Assessment of Indoor Air Quality for Group-Housed Macaques (Macaca spp.)

Publication Type:
Journal Article
Year of Publication:
Annemiek Maaskant, Isabel Janssen, Inge M Wouters, Frank JCM van Eerdenburg, Edmond J Remarque, Jan AM Langermans, Jaco Bakker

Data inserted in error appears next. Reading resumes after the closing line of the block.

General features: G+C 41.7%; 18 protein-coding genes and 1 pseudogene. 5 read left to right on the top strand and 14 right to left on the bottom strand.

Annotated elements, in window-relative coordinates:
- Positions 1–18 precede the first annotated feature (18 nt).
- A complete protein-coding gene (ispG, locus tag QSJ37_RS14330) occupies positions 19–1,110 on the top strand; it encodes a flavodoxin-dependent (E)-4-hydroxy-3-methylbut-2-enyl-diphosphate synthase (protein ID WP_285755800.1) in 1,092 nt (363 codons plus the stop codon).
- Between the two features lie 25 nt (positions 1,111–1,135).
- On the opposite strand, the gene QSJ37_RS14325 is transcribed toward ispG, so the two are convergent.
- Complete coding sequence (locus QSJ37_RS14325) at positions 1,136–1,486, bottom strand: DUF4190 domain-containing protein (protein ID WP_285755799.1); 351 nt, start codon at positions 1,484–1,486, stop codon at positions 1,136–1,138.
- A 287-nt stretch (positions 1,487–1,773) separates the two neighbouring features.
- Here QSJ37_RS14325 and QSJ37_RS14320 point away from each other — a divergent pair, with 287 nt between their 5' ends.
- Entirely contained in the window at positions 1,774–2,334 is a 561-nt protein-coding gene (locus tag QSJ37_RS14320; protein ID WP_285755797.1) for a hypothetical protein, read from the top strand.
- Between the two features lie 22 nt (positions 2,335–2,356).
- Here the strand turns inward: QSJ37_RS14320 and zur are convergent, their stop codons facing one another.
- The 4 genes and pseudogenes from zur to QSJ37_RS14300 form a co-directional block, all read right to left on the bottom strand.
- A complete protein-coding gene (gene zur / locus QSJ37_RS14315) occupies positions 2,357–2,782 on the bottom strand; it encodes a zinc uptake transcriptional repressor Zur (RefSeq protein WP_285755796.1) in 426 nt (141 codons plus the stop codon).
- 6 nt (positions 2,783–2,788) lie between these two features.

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Indoor Air Quality (IAQ) is strongly associated with animal health and wellbeing. To identify possible problems of the indoor environment of macaques (Macaca spp.), we assessed the IAQ. The temperature (°C), relative humidity (%) and concentrations of inhalable dust (mg/m3), endotoxins (EU/m3), ammonia (ppm) and fungal aerosols were measured at stationary fixed locations in indoor enclosures of group-housed rhesus (Macaca mulatta) and cynomolgus macaques (Macaca fascicularis). In addition, the personal exposure of caretakers to inhalable dust and endotoxins was measured and evaluated. Furthermore, the air circulation was assessed with non-toxic smoke, and the number of times the macaques sneezed was recorded. The indoor temperature and relative humidity for both species were within comfortable ranges. The geometric mean (GM) ammonia, dust and endotoxin concentrations were 1.84 and 0.58 ppm, 0.07 and 0.07 mg/m3, and 24.8 and 6.44 EU/m3 in the rhesus and cynomolgus macaque units, respectively. The GM dust concentrations were significantly higher during the daytime than during the nighttime. Airborne fungi ranged between 425 and 1877 CFU/m3. Personal measurements on the caretakers showed GM dust and endotoxin concentrations of 4.2 mg/m3 and 439.0 EU/m3, respectively. The number of sneezes and the IAQ parameters were not correlated. The smoke test revealed a suboptimal air flow pattern. Although the dust, endotoxins and ammonia were revealed to be within accepted human threshold limit values (TLV), caretakers were exposed to dust and endotoxin levels exceeding existing occupational reference values.


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